During the month of Ramadan, I fast from reading any fiction. I do not write fiction or write fiction. I do not consume fiction in any form.
Whatever time I have, I read the Quran.
To get through 30 chapters, 600+ pages is not easy in 30 days. But I can read 800+ pages of fiction in a weekend, so why do I struggle with the most important book in my life? I’ve reflected on my relationship with this book.
Reading The Book, the literal word of God is nothing short of miraculous. It has not changed. It is timeless evidence of God.
Today I sat in a masjid with two incredible friends and one of them read aloud. She was trying to help me finish my juz (chapter). Her recitation was so moving. It was a thing of beauty. The three of us cried through the recitation, as she reflected on a particular ayat. I do not think I will ever forget this moment.
In my entire life, I have never had an emotional relationship like that with the Book, and certainly never with other women reading the book. For most of my life I assumed that women read silently, and that there were no women reciters in the world.
I was taught that reading the Quran was a private act, sort of like dhikr or dua. It’s only between you and God.
In my adulthood, I see that the only way for the book to remain a source of guidance is that we actively engage it– every single day. We read it aloud. We think about it. We ask, what does this mean? We do this out loud.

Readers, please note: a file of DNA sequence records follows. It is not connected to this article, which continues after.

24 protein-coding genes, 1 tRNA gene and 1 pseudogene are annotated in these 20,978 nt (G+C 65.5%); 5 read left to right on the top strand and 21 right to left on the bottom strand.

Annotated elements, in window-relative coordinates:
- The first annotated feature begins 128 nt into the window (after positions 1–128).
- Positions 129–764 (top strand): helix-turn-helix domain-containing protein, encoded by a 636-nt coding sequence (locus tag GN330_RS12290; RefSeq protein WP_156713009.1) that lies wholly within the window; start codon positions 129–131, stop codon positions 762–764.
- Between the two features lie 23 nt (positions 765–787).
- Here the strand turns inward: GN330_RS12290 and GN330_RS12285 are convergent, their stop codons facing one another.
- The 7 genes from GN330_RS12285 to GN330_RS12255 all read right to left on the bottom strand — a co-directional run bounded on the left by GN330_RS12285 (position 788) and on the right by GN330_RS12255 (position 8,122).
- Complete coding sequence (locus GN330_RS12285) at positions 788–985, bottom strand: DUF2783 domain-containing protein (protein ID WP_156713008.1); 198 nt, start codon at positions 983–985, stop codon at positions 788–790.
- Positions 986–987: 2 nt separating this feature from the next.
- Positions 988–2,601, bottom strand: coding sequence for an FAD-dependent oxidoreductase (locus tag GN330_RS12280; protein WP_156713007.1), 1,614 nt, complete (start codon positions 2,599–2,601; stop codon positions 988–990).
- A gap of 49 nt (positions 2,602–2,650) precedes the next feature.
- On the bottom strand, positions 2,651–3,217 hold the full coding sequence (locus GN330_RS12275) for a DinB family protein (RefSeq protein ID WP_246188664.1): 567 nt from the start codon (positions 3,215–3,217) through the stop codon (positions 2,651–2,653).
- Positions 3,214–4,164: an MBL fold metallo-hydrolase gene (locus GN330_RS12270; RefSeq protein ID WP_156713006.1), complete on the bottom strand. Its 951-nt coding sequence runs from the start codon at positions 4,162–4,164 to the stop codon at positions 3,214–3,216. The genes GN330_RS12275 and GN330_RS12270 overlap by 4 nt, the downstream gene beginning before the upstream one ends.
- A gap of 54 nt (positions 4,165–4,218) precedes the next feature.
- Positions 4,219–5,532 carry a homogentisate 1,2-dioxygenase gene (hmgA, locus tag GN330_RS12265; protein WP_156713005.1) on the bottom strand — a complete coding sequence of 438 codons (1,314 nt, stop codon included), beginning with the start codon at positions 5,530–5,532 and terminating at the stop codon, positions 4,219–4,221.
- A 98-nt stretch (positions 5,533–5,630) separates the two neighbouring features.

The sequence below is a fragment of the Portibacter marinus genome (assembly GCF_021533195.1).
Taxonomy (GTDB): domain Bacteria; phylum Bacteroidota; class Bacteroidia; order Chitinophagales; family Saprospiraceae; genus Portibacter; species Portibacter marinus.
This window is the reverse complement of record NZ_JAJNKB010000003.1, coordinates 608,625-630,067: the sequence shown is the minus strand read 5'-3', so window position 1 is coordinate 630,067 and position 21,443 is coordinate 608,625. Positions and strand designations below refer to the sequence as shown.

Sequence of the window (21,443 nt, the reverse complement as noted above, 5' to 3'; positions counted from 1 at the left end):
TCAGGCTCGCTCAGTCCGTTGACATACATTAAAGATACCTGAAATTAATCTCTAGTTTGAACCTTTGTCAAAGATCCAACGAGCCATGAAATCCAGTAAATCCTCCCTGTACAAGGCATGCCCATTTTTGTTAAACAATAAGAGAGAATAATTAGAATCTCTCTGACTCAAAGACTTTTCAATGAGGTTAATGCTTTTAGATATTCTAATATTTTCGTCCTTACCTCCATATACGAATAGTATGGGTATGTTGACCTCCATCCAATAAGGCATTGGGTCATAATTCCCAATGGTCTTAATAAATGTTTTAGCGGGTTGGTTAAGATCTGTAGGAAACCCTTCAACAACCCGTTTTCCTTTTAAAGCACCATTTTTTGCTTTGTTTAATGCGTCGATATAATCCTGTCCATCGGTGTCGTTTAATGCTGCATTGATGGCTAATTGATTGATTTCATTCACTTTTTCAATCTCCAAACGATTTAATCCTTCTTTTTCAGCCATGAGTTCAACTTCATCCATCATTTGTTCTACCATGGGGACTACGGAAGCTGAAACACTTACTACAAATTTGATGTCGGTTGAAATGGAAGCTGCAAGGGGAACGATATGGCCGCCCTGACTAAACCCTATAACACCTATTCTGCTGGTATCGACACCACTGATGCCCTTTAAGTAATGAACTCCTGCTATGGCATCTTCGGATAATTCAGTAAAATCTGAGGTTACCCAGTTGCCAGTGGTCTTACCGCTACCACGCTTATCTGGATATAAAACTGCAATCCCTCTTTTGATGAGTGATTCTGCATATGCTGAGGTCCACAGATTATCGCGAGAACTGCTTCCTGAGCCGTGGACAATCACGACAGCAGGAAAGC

This year, the Qariah app allows me to hear female reciters from around the world. And I sat with a friend in real time — not youtube– to read together.
Hearing my friend’s recitation was one of the most beautiful things I’ve experienced. I’ve had rasmalai cakes, hand-made samosas, ice cream cakes, and the pink-milk — but nothing tastes as sweet as reading and reflecting on what God has said to me in this book. I cannot explain this in words.
I pray that all the generations that follow me will love this book more than any book. Of God, please help us be people of faith.
I pray that you get to experience the sweetness of recitation.